Three Must-Have Survival Knives
For the practical survivalist, few items can be more important to have on hand than a good knife… or two… or three! Here, we’ll discuss the top three must have survival knives that every survival-minded individual should have in his or her kit in order to stay alive and thrive in a situation where you might not have all the modern-day living conveniences on hand.
Your Must Have Survival Knives
Number 1: The all-purpose survival knives
It isn’t called a “survival knife” without reason! A hollow-handled survival knife makes the top of the must-have list. I am partial to designs which include a friction saw and compass built into the hilt, with a long hollow handle to store all kinds of smaller-sized survival items, such as waterproof matches, bandages, fish hooks, safety pins, tweezers—you name it.
Good survival knives can be used for multiple purposes, from finding your way with the compass to skinning a game animal to fighting, if need be. One feature to look for is a blade that can be used in tandem with its sheath to become a wire cutter; many models offer this feature.
The ideal length for a survival knife depends on several factors, and each person has his or her own preferences when it comes to this matter. I prefer a blade no longer than five inches, so that it’s not so short as to be limited in its usefulness, yet not so long as to become unwieldy at an inopportune time.
Number 2: A good pocket knife
Everyone should have a good-quality pocket knife on hand. If what you want is the utmost in compactness, a “credit card” knife might be a good option for you—although bear in mind, due to its design, its usefulness is somewhat limited (however, it is amazingly slim and can fit right into your wallet next to your bank cards).
I am personally fond of folders with a four-inch (or smaller) partially-serrated blade. Bonus points if it has a gut hook and even more bonus points if it offers one-handed opening. Such a knife is useful for cutting, sawing, scraping, scaling a fish, dressing game, and picking dirt from under fingernails. Never underestimate the usefulness of a good pocket knife.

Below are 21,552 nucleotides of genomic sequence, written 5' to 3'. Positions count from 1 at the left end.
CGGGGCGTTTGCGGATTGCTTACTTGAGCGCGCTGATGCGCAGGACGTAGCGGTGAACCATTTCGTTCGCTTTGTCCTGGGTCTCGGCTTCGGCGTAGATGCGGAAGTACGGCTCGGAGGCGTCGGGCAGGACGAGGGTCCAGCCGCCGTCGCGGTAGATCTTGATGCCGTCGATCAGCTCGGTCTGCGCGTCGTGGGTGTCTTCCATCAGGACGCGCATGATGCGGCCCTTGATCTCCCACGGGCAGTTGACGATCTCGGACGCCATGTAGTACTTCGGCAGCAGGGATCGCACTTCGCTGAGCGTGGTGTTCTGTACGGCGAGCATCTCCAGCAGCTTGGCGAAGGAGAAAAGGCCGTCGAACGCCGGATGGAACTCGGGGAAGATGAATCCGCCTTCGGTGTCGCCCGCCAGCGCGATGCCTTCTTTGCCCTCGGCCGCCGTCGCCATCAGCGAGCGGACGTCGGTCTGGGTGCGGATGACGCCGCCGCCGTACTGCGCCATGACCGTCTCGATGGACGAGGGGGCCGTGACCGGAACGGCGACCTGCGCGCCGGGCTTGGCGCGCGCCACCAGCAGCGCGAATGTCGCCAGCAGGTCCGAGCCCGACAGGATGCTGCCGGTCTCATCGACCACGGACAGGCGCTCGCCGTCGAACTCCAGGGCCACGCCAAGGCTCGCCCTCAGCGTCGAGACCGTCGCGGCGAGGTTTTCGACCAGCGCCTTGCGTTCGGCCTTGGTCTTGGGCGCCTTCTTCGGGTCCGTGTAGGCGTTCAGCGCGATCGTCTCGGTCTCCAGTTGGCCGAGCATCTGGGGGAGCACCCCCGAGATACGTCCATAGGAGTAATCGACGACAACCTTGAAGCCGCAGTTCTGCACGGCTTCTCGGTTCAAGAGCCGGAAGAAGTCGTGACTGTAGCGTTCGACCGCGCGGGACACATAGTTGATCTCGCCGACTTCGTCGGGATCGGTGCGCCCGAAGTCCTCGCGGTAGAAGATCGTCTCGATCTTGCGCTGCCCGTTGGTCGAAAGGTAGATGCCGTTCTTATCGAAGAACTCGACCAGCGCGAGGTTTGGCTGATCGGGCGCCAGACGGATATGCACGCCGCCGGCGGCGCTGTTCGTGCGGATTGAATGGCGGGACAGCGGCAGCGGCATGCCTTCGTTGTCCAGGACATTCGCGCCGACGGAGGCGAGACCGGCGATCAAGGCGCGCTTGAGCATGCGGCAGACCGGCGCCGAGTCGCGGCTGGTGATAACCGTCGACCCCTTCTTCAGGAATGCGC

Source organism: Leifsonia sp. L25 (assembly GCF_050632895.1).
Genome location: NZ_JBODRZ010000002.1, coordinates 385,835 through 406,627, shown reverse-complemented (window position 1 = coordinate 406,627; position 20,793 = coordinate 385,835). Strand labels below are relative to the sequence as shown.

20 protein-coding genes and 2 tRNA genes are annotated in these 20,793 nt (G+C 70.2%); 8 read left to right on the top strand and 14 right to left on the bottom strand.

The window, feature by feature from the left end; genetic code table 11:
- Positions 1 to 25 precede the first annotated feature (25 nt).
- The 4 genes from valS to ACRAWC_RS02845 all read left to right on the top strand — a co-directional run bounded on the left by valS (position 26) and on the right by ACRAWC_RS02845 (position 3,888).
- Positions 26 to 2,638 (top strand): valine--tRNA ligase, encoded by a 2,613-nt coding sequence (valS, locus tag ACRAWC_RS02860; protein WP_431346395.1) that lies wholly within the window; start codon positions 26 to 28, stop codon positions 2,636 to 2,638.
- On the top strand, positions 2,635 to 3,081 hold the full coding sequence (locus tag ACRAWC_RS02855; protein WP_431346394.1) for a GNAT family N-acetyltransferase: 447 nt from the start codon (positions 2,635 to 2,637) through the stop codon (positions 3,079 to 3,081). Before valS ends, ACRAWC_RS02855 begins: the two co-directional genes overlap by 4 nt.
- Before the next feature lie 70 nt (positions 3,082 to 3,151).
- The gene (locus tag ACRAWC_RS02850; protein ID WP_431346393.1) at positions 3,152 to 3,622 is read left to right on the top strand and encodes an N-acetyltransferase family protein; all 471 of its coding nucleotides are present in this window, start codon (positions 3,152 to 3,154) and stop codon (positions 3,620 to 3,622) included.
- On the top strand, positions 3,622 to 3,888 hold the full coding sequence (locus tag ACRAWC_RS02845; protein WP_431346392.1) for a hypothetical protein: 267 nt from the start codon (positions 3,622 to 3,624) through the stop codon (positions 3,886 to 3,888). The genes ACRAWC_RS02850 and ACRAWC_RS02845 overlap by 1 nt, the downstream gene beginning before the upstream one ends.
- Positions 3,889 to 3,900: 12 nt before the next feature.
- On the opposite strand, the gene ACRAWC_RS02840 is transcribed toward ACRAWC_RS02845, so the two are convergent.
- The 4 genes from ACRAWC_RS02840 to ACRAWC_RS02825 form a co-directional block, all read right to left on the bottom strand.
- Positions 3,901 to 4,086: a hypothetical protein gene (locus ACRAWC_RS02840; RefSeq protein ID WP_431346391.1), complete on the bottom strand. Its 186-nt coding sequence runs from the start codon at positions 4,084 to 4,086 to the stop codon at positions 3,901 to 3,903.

Kershaw 1660CKTST Ken Onion Black Leek Serrated Folding Survival Knives<< I have a few of these knives
Number 3: A machete
We’ve covered the small and the medium survival knives—now on to the big stuff: a machete. If you find yourself in a situation where vegetation reigns supreme, you’ll find a machete fits far more handily into your supply bag than a weed-whacker will. Thus does the machete take the third place on the list of must-have knives for survival.
Machetes are not only useful for chopping back trees and plant life, they can also be utilized in butchering game animals. A deer or other larger game animal can be processed on site with great efficiency using a good, sharp machete, due to the weighting and length of the blade. You can take a game animal to pieces quite quickly with a machete—far more quickly than with a standard survival knife.
Look for a machete with a saw on the top side of the blade (a “sawback”), as this doubles its usefulness as a wood-cutting utility. Another feature I like in all my knives—and the machete is no exception—is a black carbonized blade. This reduces the chance of the blade catching the light at an inopportune time, and increases the chance of remaining incognito if need be.